During the five-year period for which figures are readily available (
DETI offered £92,248 under the EU Special Support Programme for Peace and Reconciliation's (Peace I) Interest Relief Subsidy Scheme (a scheme offered through local banks, subject to scrutiny by DETI and the European Investment Bank). This was notified to the European Commission and clearance received.
DETI offered £270,000 under the EU Programme for Peace and Reconciliation (Peace II) for workspace units (not related to the ANG's printing and publishing of newspapers.) This was assessed against state aid rules and was deemed not to be state aid as the support was not considered to have the potential to distort competition.
The Local Enterprise Development Unit (a predecessor body of Invest NI) provided funding for marketing, employment and management salary grants. This funding was issued under a notified scheme approved by the European Union Commission.
Support of £37,056 for training and development was provided under the Company Development Programme (CDP)(now managed by Invest NI). In 1993 the Commission formally acknowledged CDP as a regional aid scheme. In 1998 the Commission required all training support to be compliant with a new framework on training aid. At that stage action to re-notify was started but not followed through. To address this the block exemption report on CDP issued to the Commissioners on
DETI are providing funding of £4,000 via InterTradeIreland 1 through the Acumen programme. This programme is designed to stimulate cross-border trade by assisting individual SME's with tailored consultancy and sales salary support mechanisms. The programme is a partnership funded by Invest NI, Enterprise Ireland (in the Republic of Ireland) and InterTradelreland. The programme was treated as exempt under the SME Block Exemption. This has been registered with the European Commission
Funding of £33,500 provided by OFMDFM was for the Irish language newspaper Lá. As it was the only Irish language newspaper in existence OFMDFM took the view that there was no distortion or potential distortion of competition and consequently the state aid rules would not be applicable.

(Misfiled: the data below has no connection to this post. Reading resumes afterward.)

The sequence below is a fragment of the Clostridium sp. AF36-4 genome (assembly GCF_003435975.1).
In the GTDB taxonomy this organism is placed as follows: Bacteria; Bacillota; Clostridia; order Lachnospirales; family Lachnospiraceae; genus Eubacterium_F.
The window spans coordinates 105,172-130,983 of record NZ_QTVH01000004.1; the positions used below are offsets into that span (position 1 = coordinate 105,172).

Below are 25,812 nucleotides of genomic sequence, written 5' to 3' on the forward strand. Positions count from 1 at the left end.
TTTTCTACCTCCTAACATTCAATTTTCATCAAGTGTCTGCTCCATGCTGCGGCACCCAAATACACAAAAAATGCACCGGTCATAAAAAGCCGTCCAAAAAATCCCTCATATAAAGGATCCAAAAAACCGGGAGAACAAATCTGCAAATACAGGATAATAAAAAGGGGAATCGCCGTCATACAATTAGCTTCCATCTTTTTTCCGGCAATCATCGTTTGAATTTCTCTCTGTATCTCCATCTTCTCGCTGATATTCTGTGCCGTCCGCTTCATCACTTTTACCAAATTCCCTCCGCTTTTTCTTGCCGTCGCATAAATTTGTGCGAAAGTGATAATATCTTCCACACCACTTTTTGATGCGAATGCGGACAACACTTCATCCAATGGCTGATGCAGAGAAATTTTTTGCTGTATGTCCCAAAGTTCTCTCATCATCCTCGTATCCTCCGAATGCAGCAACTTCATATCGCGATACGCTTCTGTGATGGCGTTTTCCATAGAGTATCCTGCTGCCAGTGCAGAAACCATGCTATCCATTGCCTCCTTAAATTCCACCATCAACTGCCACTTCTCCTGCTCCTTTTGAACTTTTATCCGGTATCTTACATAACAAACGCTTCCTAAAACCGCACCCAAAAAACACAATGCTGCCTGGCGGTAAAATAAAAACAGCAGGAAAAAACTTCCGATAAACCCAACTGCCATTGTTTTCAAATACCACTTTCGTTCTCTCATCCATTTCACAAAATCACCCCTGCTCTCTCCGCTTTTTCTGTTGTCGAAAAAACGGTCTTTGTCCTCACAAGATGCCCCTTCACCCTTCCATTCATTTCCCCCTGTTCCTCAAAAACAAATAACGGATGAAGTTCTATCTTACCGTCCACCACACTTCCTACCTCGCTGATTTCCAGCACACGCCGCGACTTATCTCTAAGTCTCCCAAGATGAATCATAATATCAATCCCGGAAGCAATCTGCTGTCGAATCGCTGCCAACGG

Peace I funding of £5,095 was provided by DFP under the District Partnerships Sub Programme for which Department of the Environment had oversight. This funding was for accommodation and administration costs. The amount involved did not exceed €100,000 and accordingly was within the Commission's established relevant de-minimis arrangements for small amounts of aid.
DFP in Northern Ireland and the Department of Finance in the Republic of Ireland, have approved funding of £199,150 in respect of a joint application from Preas an Phobail and Comharchumann Forbartha. Funding is for the expansion of Lá in selected border areas. The funding complies with state aid regulations on the basis that it is the only existing Irish language newspaper and does not have the potential to distort competition between EU member states.
The Arts Council for Northern Ireland (a non-departmental public body of DCAL) provided £54,400 funding towards the production of La. The amount involved did not exceed €100,000 and accordingly was within the Commission's established relevant de-minimis arrangements for small amounts of aid.
DCAL, through Foras na Gaeilge 2 the Irish Language Agency, has provided funding of £148,439 for the publication of La. DCAL has been advised by Foras that the aid is compatible with European Union law on state aid.
DSD provided £277,375 under the Department's Urban Development Grant (UDG) scheme (
DSD also provided £70,000 via Making Belfast Work (MBW) (March 2000). MBW is designed to augment mainstream spend by Departments in the most deprived areas of Belfast across a range of community interventions. At the time of funding, the Andersonstown News was a local community newspaper which did not trade across boundaries, and the content of which meant that it was not considered to have the potential to be tested across national boundaries. Following an internal economic appraisal the grant was not considered to support a tradable activity because the paper was unique and covered only local community issues. This funding was therefore not considered to be a notifiable state aid.
1 InterTradeIreland (the Trade and Business Development Body) is funded jointly by DETI in Northern Ireland and the Department of Enterprise, Trade and Employment (DETE) in the Republic of Ireland. DETI contributes 33.3 per cent. and DETE 66.6 per cent. of the funding.
2 Foras na Gaeilge (the Irish Language Agency of the North/South Language Implementation Body) is funded jointly by the Department of Culture, Arts and Leisure (DCAL) in Northern Ireland and the Department of Community, Rural and Gaeltacht Affairs (DCGRA) in the Republic of Ireland. DCAL contributes 25 per cent. and DCGRA contributes 75 per cent. of the funding.